So did some young and ‘parfit’ knights!
We collided in Acco (‘Acre’) where a hot if breezy morning, cloudless bright blue sky and shining sea belied the dying days of October.
Their high-jinks encapsulated Acco’s achingly gorgeous blend of ancient and modern, so strikingly reminiscent of Rhodes in Greece; its frustrating maze of badly signposted streets, the startling and upsetting photographic exhibits at the Okashi Museum then the exciting jewellery shops and shabby restaurants, nestling cheek by jowl with falafel stands and tourist tat.
We loved getting just that little bit lost in the heart of the Old City which - so very nearly - could have been Jerusalem’s Mea Shearim – and where for 10-15 minutes on end we were surely the only non-Moslems in view.
Within a half-hour we had wondered round the market, made our first-ever visit to a mosque and sat for a while in the exquisitely tiny ‘Ramchal Synagogue’.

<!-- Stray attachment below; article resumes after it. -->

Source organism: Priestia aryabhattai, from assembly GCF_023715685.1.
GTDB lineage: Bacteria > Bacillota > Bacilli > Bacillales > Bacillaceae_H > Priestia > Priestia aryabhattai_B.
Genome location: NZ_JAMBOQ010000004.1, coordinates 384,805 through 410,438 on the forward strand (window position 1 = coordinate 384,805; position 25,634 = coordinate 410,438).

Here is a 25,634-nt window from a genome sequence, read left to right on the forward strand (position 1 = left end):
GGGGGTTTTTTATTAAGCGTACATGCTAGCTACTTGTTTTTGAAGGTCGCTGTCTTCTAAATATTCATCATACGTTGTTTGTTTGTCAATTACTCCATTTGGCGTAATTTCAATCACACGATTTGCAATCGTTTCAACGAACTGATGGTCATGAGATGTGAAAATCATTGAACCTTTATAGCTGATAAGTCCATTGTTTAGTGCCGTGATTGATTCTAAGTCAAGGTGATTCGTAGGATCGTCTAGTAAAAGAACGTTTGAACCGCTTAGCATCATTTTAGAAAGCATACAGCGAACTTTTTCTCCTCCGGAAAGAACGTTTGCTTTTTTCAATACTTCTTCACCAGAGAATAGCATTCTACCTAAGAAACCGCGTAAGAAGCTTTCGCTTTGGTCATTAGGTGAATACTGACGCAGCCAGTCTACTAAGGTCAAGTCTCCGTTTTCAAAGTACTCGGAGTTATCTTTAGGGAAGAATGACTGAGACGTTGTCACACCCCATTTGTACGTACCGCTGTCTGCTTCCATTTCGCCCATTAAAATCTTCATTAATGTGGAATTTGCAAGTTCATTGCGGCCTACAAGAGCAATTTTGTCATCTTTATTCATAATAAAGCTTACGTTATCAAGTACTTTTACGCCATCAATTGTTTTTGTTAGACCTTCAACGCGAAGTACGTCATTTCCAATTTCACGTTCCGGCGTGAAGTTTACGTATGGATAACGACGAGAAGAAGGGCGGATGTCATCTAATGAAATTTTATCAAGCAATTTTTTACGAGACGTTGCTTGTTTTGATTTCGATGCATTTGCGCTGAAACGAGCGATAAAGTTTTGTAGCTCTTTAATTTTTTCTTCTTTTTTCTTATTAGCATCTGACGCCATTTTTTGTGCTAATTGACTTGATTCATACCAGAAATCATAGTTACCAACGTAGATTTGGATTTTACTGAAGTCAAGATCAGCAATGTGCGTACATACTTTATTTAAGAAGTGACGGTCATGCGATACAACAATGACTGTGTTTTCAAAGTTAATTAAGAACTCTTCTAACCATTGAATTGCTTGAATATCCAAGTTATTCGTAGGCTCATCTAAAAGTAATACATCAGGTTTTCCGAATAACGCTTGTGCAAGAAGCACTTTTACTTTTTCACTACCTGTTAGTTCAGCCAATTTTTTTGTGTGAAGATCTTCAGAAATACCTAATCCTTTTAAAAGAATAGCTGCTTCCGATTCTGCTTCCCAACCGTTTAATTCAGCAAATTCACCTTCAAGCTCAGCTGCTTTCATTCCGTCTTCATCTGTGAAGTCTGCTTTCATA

This synagogue, still used for prayer, is named after Rabbi Moshe Chaim Luzzatto, the 18th century Italian-born scholar and mystic who first fled to Holland before settling in Palestine, where he and his family died during a plague only a few years later.
There is no evident bima (raised stage) as is customary in most synagogues worldwide and if we understood the caretaker correctly, Rabbi Luzzatto, renowned for his humility, prayed and delivered sermons from a cellar beneath the main sanctuary. Also on view was a dark pink-coloured page from a deconsecrated Torah scroll, dyed in pomegranate juice and over-written in black ink.
But back to our crazy boys ….